And then, almost as soon as it crashed in, like a rude and drunken houseguest who is not entirely unwelcome, but still, some manners would be nice, the storm blows itself somewhere else, perhaps to rain harder to the east, or throw some hail further south. Or maybe just to weaken and scatter itself impotently across the land, feeble sheets of lightning its only remnant. Wherever and however it’s gone, it has left, and this time, thankfully, with little destruction to show for itself.

The Diviners

In a place like this, life is determined by the environment. The weather is omnipotent, like a god. It is always raining too much, or not enough, or not at all. If wheat is king, then rain is the power behind the throne.

And so it isn’t surprising that people whose livelihoods depend on the ungovernable whims of the weather would seek to wrest some sort of control from the void of uncertainty.

Divination, prognostication, prophecy – the foretelling of the future. As if by knowing ahead of time we can somehow change things that cannot be changed. Some might call it magic, witchcraft even. But the customs I am about to impart were not practiced by stereotypical old crones murmuring over bubbling cauldrons – or at least, not exclusively. Rather, they were carried out by Saskatchewan farmers within the last fifty years, perhaps right up to this day. And it usually happened on New Year’s Eve, or so I’ve been told.

What would happen is this:

The farmer took six walnuts, split them in half, cleared out the nutmeat, and placed the twelve empty shells on the mantel. Each husk represented a month. He filled them with water, the same exact amount in each, and retired for the night. The next morning, the first in the new calendar year, he checked each shell’s water level. The amount in each husk corresponded with the amount of moisture each month in the year would bring.

Another version:

The farmer cut up an onion, creating twelve equally sized “dishes.” These were filled with equal amounts of salt before the farmer went to bed. In the morning, he examined how much water had been sweated out of each onion to foretell the rainfall in each month of the coming year.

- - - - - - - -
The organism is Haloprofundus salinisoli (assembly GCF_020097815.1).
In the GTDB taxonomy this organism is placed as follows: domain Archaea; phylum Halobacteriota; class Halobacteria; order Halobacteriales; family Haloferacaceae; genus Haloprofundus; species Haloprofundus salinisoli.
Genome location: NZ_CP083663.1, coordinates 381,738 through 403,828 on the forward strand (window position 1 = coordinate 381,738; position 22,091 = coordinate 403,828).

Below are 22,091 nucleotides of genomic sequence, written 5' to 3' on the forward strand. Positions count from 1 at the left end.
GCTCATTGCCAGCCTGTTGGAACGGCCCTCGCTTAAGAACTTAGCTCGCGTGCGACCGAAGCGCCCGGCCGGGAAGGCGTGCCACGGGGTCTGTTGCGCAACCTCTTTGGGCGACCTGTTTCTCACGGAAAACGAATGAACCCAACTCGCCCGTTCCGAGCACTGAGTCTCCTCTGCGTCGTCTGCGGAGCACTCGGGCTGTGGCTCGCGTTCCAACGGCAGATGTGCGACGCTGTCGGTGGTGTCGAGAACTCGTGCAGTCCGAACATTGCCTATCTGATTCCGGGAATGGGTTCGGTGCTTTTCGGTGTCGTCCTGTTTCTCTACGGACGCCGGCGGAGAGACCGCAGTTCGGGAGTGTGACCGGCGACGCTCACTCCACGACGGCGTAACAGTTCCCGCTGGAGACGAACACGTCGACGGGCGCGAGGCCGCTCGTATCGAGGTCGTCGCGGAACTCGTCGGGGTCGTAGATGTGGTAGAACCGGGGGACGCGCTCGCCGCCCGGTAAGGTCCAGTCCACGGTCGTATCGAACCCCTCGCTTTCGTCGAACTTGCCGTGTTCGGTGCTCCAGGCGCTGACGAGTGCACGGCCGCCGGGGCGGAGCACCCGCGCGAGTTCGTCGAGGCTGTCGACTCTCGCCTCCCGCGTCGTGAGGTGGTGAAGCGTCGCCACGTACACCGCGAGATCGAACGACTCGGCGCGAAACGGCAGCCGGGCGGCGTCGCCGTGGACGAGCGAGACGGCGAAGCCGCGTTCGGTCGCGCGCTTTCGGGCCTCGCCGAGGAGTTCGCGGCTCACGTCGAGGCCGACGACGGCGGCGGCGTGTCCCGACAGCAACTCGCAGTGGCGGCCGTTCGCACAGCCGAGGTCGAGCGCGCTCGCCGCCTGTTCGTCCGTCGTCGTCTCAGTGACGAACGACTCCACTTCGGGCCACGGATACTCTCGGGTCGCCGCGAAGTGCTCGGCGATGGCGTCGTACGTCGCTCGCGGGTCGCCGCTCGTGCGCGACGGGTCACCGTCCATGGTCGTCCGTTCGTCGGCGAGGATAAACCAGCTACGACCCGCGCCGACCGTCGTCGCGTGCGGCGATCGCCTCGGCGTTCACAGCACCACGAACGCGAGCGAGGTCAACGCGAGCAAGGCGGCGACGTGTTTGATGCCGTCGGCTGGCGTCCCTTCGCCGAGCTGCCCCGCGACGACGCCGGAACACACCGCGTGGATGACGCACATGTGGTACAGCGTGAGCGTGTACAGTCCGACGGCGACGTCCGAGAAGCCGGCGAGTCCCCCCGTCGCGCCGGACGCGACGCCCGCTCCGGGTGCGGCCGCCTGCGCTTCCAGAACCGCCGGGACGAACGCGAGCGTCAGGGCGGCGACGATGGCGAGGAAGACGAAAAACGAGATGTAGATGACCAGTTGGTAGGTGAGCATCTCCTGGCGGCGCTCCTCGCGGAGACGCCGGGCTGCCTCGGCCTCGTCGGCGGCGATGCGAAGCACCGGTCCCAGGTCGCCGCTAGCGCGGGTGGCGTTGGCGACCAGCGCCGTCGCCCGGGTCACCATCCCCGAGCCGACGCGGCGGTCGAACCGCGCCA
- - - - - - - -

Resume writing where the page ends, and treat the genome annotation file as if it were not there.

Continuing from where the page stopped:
I’ve been told these methods of divination really worked. Whether they did or they didn’t, they were done. If I had known of this custom, and tried it last December 31st, would the walnut husks or the onion bowls have been dry as a bone in May and June?

Dance of the Cosmos

In the west, Jupiter and Venus have drawn closer, like a smitten couple preparing to join hands for a dance. Saturn, probably too shy to ask the glorious Luna to dance, lurks near her. Though she is nearly full, he refuses to let his light, cold as it is, dim in comparison. All the constellations are there too, of course, though some cannot compete with Luna. The Twins are there, Orion, Andromeda and her mother as chaperone, Perseus, Pegasus, and Leo. Sirius would never miss the party, nor would the Great and Lesser Bears, nor Orion. They’re all up there, and countless others, if your eyes can look close enough, or failing that, your telescope.

This, the middle of nowhere? Hardly. The whole Universe is right here, asking us all to dance.

Away and Back

Fare forward, travellers! not escaping from the past
Into different lives, or into any future;
You are not the same people who left that station
Or who will arrive at any terminus…

– T.S. Eliot, “The Dry Salvages”

The Going